Mining firm Australian Vanadium is celebrating this week after achieving two milestones in its energy storage strategy.
The company has produced its first batch of vanadium catholyte from the pilot plant it installed last year at the University of Western Australia.
Canadian mining firm Alabama Graphite has manufactured and shipped three one-kilogram test samples of its Purified Micronized Graphite (PMG) to a US-based lithium-ion battery maker.
The unnamed company produces lithium batteries for military applications under contract from the United States Department of Defense (DoD).
Canadian battery manufacturer Electrovaya has delivered its lithium-ion battery technology at Glencore’s Raglan Mine in Quebec.
The lithium-ion battery technology solutions manufacturer has added the battery component to diesel generators in the $700,000 deal.
The 2.0 battery system technology has been installed at the mine in partnership with Tuqliq Energy Corp. and Hatch Ltd. who are engineering coordinators for the project.
When paired with a diesel generator the 2.0 system allows it to operate at maximum efficiency, reducing diesel consumption and lowering maintenance costs.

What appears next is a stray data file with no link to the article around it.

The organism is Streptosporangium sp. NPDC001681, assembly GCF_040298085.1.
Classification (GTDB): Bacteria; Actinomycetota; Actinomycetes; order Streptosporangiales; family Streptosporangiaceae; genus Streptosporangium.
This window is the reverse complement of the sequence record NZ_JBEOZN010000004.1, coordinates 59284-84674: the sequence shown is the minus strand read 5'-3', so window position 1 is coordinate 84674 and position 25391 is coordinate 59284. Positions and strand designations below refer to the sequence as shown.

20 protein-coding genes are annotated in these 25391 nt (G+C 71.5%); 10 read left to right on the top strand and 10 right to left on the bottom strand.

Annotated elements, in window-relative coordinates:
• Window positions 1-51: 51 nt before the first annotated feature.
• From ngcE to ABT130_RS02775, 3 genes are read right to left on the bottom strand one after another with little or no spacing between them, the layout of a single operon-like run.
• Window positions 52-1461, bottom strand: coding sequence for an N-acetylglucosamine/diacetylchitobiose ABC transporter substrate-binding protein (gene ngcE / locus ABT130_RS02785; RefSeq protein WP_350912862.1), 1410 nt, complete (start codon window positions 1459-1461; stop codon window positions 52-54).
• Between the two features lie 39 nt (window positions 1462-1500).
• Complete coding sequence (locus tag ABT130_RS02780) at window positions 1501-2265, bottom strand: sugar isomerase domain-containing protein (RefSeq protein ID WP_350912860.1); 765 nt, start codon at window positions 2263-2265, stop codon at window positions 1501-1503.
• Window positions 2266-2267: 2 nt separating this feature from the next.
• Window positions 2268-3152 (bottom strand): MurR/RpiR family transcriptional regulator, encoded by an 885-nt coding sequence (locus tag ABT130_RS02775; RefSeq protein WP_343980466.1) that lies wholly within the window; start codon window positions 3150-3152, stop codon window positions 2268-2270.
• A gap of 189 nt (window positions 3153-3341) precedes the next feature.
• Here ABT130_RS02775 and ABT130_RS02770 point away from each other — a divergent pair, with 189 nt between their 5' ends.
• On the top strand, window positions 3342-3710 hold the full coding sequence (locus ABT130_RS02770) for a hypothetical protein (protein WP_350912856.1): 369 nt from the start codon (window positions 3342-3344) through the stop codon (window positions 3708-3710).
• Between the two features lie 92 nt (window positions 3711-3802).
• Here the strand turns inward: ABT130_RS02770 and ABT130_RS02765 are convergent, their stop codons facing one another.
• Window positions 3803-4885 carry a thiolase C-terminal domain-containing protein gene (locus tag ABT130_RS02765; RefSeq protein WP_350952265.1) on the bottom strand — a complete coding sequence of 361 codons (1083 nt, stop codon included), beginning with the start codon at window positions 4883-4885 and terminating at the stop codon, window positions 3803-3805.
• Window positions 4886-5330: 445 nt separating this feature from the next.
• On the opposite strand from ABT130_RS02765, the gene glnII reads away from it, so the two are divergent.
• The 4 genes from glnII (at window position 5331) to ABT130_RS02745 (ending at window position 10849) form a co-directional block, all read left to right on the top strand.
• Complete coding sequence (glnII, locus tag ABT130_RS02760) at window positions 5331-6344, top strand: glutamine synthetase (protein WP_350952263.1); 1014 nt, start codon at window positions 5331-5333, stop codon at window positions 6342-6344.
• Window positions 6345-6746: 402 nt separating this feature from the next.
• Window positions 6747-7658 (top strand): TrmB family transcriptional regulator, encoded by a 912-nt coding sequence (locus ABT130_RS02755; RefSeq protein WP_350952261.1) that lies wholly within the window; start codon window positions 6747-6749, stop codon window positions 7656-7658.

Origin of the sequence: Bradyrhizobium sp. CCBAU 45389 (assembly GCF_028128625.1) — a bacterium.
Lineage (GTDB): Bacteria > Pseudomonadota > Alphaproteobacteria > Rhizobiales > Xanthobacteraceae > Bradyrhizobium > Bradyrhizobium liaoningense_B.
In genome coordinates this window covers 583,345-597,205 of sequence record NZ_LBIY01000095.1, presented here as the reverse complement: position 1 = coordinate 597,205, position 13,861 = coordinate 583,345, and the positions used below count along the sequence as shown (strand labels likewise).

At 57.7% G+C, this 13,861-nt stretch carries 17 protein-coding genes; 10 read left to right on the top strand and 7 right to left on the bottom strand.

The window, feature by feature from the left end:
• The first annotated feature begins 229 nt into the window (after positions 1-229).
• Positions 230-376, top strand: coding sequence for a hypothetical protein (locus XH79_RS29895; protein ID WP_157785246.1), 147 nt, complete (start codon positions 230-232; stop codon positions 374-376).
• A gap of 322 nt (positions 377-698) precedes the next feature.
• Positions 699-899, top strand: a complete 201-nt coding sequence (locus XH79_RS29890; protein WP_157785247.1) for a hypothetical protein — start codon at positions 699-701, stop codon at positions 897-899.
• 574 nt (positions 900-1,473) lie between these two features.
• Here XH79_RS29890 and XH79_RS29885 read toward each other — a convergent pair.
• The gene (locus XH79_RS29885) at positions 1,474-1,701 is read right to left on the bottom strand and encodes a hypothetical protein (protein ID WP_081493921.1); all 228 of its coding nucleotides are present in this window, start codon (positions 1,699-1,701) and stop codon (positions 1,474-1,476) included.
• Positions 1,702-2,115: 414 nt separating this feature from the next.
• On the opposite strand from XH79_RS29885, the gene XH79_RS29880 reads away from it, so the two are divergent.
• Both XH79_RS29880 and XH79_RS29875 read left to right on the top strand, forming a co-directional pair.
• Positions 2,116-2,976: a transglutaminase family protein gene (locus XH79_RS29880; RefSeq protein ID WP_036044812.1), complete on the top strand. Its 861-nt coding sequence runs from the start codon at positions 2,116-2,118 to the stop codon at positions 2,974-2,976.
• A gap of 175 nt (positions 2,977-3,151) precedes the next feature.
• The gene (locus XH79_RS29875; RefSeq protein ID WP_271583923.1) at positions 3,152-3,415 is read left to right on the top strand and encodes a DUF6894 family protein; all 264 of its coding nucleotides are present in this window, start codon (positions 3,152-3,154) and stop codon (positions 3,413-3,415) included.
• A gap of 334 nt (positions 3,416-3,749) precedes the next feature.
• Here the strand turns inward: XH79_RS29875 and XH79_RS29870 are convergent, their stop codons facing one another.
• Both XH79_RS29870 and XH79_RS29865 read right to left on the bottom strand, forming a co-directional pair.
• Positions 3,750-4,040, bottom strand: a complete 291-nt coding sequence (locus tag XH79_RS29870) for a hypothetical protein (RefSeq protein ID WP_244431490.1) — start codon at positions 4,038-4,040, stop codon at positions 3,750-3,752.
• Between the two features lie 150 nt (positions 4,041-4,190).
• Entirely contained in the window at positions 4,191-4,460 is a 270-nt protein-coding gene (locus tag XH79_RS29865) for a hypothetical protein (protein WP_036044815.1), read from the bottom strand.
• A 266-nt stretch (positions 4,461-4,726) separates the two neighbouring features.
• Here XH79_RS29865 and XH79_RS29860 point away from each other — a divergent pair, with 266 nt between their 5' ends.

The 2.0 lithium-ion battery does not rely on specific components, instead, its innovation is independent of the cathode, anode and separator component selection which gave the product the ‘platform technology’ moniker.
The battery technology has been designed for use in remote mining operations, which have no grid connections and rely upon alternative energy sources.
The company says that its battery technology can store generated energy at an efficiency of greater than 90% to further improve energy efficiencies.
Lead supplies could fall into deficit for the first time in five years. Recycling of car batteries has stunted demand for raw resources but, with a growing market in Asia for electric bikes, industry demand for lead is rising.
The 2012 global lead market is set to record a surplus of 144,000 metric tons. The price has declined in recent years due to this surplus, with value falling from US$2 700/t to $1 900/t from last year.
Demand for electric bikes should reduce the surplus and push prices up, lead producers would welcome this as prices have fallen steadily since 2007 when it was valued at US$3 890/t on the London Metal Exchange.
With lead producing factories closing in China and environmental concerns hindering expansion, the demand for lead is outstripping supply.